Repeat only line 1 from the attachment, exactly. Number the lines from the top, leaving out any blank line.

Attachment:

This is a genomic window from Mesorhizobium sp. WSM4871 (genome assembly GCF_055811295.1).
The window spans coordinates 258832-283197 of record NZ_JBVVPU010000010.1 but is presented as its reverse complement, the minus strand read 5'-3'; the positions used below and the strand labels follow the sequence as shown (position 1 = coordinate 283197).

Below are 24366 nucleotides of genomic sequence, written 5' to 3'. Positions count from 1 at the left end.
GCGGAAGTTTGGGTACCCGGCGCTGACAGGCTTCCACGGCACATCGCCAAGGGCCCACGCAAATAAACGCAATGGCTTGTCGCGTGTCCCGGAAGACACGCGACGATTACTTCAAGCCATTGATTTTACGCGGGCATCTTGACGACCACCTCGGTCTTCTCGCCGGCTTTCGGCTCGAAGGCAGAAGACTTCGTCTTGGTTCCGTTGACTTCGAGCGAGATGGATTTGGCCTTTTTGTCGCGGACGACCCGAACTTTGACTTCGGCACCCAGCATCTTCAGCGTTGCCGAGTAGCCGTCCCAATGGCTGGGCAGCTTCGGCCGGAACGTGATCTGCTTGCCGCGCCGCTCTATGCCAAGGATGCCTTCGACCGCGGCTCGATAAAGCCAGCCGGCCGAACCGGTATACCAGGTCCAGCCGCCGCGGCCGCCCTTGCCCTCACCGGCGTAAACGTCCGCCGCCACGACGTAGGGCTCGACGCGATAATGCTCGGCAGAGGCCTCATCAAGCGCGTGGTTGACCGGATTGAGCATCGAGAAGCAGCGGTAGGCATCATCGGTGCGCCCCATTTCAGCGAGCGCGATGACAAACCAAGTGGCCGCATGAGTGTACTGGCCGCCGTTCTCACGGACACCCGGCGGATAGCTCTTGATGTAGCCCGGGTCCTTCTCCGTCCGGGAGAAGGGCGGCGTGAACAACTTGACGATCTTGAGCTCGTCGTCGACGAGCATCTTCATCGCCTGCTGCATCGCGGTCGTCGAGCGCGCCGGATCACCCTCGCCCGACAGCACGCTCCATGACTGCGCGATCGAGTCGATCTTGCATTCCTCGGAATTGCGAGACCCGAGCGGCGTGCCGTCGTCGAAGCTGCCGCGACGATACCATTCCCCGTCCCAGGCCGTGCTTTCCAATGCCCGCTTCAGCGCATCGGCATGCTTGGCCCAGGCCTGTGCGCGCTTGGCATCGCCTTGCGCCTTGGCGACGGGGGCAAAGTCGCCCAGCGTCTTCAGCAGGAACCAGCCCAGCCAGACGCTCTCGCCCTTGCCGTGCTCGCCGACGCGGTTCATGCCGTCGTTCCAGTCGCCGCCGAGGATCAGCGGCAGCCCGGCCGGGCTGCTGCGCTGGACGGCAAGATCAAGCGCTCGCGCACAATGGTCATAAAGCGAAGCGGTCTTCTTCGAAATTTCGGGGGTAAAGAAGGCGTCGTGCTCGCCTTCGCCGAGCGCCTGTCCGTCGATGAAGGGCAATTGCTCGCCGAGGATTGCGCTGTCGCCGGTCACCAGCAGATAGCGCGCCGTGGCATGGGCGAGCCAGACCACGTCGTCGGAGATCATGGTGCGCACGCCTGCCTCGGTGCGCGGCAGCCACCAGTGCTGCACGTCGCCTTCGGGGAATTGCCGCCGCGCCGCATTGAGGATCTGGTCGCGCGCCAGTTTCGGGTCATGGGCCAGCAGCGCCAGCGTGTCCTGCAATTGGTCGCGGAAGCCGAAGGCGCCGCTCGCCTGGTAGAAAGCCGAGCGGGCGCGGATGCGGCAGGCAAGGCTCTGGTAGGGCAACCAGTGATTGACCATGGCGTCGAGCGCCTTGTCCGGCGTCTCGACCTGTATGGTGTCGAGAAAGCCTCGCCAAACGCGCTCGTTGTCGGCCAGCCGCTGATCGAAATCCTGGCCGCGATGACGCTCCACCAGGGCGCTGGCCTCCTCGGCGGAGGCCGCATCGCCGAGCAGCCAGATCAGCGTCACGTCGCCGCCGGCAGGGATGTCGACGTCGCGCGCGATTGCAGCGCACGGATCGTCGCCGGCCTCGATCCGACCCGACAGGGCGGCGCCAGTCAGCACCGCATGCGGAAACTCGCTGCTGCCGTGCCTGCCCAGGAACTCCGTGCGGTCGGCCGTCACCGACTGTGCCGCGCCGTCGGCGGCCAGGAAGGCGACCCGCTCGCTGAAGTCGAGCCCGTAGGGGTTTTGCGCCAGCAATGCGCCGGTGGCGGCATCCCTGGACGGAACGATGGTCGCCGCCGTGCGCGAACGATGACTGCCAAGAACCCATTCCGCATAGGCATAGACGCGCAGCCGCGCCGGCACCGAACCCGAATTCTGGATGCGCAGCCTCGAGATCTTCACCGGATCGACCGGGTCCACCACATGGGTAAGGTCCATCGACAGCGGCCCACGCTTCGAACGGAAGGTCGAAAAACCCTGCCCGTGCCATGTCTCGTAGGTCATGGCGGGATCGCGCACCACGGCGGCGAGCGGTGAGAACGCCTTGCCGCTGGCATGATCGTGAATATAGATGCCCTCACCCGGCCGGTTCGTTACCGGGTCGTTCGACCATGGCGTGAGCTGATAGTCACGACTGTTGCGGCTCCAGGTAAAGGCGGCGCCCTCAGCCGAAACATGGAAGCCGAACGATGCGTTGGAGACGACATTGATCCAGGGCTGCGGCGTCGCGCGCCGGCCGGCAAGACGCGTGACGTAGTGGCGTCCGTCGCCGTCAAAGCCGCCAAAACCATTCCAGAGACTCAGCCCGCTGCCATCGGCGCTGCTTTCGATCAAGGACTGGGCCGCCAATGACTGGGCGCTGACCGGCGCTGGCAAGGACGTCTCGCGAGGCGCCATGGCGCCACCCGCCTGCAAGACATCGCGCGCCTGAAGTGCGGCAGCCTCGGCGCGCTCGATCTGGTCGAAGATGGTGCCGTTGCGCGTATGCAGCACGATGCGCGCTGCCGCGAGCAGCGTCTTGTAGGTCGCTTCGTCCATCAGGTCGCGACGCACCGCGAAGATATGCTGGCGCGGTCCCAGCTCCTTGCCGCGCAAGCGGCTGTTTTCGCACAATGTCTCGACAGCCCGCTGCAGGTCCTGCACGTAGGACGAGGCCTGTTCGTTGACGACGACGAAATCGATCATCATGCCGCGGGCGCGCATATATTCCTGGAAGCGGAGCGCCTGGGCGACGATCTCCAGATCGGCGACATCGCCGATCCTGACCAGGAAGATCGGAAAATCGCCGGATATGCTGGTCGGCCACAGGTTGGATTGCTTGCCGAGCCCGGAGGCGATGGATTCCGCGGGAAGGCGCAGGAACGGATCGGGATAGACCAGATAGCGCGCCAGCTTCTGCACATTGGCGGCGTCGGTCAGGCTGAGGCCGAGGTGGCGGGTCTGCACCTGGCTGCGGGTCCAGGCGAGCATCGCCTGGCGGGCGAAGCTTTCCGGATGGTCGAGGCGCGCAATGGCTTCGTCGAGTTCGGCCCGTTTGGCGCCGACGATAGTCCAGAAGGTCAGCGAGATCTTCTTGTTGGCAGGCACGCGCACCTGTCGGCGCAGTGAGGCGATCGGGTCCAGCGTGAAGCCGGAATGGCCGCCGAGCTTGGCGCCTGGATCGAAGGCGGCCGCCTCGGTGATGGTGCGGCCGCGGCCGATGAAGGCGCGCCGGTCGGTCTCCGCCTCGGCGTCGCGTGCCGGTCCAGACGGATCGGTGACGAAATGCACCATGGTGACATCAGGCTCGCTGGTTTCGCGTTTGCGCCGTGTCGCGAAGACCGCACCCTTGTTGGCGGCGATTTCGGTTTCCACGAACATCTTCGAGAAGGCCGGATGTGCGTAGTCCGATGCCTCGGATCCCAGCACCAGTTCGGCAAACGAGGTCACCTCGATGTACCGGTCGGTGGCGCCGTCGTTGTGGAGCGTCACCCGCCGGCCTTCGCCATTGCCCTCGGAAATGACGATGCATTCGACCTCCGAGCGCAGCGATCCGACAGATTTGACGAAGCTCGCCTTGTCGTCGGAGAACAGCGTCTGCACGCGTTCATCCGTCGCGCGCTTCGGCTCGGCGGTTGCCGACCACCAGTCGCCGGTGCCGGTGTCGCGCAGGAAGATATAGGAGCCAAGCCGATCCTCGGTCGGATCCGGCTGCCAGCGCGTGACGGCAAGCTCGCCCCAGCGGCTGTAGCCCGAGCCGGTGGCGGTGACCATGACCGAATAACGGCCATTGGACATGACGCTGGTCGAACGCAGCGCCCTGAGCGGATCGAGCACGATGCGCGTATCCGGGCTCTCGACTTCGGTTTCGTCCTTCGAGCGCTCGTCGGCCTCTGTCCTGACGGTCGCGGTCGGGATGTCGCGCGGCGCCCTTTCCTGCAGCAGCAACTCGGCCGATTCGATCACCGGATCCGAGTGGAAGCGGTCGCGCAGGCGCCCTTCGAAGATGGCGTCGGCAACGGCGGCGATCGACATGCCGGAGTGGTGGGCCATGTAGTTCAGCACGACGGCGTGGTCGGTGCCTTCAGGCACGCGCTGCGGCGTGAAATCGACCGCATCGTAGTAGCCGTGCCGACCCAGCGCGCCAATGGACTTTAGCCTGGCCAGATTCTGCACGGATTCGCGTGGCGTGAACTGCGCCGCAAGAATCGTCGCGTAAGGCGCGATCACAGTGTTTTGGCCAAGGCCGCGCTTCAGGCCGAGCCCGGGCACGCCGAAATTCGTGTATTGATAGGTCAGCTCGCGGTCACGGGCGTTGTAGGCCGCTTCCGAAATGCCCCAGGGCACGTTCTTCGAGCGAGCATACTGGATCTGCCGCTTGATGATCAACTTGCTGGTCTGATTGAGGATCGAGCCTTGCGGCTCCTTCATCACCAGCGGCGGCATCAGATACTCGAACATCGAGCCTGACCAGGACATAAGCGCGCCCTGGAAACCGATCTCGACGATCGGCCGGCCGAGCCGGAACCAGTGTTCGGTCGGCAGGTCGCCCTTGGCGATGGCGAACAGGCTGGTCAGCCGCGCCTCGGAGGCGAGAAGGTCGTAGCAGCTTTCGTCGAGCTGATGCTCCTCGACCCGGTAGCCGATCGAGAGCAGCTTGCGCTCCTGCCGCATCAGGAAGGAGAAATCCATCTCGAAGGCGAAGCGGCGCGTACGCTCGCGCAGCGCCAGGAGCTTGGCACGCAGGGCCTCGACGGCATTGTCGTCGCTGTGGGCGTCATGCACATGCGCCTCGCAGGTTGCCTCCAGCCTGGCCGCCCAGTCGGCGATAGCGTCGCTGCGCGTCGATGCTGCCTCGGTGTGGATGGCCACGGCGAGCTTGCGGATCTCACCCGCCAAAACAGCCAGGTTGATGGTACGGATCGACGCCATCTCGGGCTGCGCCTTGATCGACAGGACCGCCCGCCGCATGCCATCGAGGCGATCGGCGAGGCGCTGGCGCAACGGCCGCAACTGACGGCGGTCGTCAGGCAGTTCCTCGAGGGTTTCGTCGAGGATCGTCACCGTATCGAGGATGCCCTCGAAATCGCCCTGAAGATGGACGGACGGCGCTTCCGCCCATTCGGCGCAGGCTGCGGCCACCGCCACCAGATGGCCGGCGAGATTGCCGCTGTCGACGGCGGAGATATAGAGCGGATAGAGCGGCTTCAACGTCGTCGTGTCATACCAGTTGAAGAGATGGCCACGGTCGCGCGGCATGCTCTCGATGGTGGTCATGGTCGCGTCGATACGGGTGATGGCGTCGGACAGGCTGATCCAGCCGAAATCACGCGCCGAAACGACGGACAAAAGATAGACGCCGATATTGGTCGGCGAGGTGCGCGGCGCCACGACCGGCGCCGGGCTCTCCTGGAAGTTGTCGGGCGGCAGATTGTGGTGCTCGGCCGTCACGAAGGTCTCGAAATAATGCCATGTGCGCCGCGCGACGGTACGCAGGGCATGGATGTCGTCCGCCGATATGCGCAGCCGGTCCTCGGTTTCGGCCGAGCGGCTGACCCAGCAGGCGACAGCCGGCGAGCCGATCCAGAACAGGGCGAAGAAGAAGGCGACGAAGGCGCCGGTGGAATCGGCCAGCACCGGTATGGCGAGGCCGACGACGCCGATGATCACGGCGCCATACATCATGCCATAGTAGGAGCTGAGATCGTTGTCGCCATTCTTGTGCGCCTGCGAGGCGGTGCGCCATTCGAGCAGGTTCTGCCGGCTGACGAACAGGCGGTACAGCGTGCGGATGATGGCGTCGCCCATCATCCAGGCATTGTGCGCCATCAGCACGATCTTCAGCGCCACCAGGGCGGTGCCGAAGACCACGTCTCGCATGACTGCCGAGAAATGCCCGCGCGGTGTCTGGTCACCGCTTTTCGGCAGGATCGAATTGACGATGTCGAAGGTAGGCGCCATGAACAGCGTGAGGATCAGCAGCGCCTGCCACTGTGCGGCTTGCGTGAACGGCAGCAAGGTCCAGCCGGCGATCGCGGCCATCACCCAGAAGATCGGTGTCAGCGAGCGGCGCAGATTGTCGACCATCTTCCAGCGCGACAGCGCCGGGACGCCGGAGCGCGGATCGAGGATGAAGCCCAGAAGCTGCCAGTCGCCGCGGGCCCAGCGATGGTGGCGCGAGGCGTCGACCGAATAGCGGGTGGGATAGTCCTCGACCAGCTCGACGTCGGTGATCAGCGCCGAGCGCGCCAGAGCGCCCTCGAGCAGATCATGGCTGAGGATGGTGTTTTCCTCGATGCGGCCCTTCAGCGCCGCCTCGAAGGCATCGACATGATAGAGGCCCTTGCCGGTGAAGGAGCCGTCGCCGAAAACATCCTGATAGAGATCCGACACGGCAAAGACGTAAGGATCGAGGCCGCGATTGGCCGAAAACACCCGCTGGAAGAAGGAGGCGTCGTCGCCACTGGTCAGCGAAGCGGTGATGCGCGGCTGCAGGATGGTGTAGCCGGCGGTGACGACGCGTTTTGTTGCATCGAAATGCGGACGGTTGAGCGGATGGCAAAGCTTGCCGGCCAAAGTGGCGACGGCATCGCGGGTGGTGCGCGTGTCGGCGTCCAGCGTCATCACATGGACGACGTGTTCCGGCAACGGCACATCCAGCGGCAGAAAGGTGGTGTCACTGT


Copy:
This is a genomic window from Mesorhizobium sp. WSM4871 (genome assembly GCF_055811295.1).